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China bonds fall amid mounting default fears

(ATF) The bonds of state-owned-enterprises fell for a third day amid deepening concern that the companies will be unable to pay down their debts.

The declines dragged down the benchmark ATF China Bond for the first time in almost three weeks, with the risk-off contagion spreading to the notes of private companies and financial plays. 

SOE bonds have been in decline since warnings that more may follow miner Yongcheng Coal and Electricity, which defaulted on a $151-million payment of one of its bonds.

An exclusive report by ATF on Tuesday revealed that numerous SOEs had fallen into default by failing to make due repayments in recent weeks, creating panic among investors.

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That led to companies cancelling more than 120 bond issues worth many billions of dollars.

The ATF China Bond 50 Index fell 0.02%, its first decline since October 10. That sent into reverse a record-breaking 17-day rally fuelled by President Donald Trump’s loss in the US election, China’s strengthening economy and the likelihood of coronavirus vaccination programmes.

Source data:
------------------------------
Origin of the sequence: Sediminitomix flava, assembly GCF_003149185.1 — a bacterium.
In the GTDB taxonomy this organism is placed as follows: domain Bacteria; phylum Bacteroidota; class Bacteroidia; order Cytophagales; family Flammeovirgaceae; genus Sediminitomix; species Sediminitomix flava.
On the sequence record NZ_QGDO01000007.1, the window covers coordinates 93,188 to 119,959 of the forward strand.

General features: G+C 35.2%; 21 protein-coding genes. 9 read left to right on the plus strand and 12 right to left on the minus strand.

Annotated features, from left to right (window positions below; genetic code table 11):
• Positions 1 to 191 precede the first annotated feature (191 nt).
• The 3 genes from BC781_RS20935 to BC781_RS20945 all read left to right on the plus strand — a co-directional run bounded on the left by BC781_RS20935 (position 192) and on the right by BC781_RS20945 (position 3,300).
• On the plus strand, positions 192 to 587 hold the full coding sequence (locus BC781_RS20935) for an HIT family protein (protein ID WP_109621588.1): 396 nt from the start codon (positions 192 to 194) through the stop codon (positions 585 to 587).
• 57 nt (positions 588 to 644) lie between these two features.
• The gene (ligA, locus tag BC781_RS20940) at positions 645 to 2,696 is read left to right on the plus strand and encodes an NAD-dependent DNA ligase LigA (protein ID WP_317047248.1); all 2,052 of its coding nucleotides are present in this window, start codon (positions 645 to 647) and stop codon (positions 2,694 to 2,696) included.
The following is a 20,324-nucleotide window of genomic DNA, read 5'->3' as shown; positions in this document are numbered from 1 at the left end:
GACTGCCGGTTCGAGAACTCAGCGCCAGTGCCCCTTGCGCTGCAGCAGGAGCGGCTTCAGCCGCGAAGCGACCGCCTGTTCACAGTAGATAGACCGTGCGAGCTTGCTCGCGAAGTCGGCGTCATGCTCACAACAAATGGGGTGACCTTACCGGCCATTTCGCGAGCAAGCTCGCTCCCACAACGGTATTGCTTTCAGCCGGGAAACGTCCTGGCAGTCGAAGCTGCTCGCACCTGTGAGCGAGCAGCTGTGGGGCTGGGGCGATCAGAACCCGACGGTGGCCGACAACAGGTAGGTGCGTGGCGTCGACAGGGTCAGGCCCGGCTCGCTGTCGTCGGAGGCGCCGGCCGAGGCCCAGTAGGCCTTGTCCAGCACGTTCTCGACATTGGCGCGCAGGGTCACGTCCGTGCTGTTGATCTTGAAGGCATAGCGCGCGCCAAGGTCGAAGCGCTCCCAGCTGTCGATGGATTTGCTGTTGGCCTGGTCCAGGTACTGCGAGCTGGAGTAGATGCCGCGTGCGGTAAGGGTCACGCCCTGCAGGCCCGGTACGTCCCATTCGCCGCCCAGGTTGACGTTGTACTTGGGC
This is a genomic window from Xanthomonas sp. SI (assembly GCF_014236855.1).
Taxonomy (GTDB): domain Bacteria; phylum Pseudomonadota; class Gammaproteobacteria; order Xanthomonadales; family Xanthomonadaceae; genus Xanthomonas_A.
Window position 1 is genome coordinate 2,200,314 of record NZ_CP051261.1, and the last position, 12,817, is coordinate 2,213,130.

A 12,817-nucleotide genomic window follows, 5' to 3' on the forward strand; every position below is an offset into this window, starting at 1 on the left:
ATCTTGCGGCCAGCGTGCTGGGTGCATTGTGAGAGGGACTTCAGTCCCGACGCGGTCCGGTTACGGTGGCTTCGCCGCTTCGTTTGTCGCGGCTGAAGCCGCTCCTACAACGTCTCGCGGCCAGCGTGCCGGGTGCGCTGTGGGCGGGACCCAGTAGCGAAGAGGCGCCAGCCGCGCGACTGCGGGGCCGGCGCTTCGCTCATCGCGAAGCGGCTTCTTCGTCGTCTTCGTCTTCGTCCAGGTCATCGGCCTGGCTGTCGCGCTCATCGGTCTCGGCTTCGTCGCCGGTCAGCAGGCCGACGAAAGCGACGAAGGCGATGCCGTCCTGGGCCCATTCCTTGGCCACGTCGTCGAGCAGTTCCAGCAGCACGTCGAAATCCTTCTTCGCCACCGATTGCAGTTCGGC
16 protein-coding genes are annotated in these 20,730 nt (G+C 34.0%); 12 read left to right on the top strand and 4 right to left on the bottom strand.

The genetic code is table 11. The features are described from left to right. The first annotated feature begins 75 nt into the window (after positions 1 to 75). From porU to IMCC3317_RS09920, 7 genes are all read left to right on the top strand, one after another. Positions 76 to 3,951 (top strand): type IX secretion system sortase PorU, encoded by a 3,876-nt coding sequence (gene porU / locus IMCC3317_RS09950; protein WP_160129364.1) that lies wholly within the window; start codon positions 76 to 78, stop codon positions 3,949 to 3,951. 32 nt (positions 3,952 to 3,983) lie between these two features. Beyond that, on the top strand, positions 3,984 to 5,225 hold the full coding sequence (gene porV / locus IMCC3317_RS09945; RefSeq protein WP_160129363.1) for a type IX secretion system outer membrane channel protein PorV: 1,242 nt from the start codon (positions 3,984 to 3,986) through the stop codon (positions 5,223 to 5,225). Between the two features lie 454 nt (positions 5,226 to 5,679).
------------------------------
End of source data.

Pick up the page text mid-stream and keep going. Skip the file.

The benchmark ATF CB50 Index fell 0.02%

The AllIndex Enterprise sub-gauge fell 0.04%, extending its three-day losses to 0.22%.

The yield on the 3.17% bond of China Chengtong Holdings Group climbed 0.01% as did that on the security of the 4.15% debt of Shanghai Electric Group. 

The Financials sub-index declined for a second day, sliding 0.03%, led by Xiamen International Bank, whose 3.88% bond yield climbed 0.57%.

Of the other sub-indexes, Corporates fell 0.04% and Local Governments advanced 0.01%.

Read More: Wave of new China bonds cancelled as defaults trigger market panic


Mark McCord

Mark McCord is a financial journalist with more than three decades experience writing and editing at global news wires including Bloomberg and AFP, as well as daily newspapers in Hong Kong, Sydney and Melbourne. He has covered some of the biggest breaking news events in recent years including the Enron scandal, the New York terrorist attacks and the Iraq War. He is based in the UK. You can tweet to Mark at @MarkMcC64371550.


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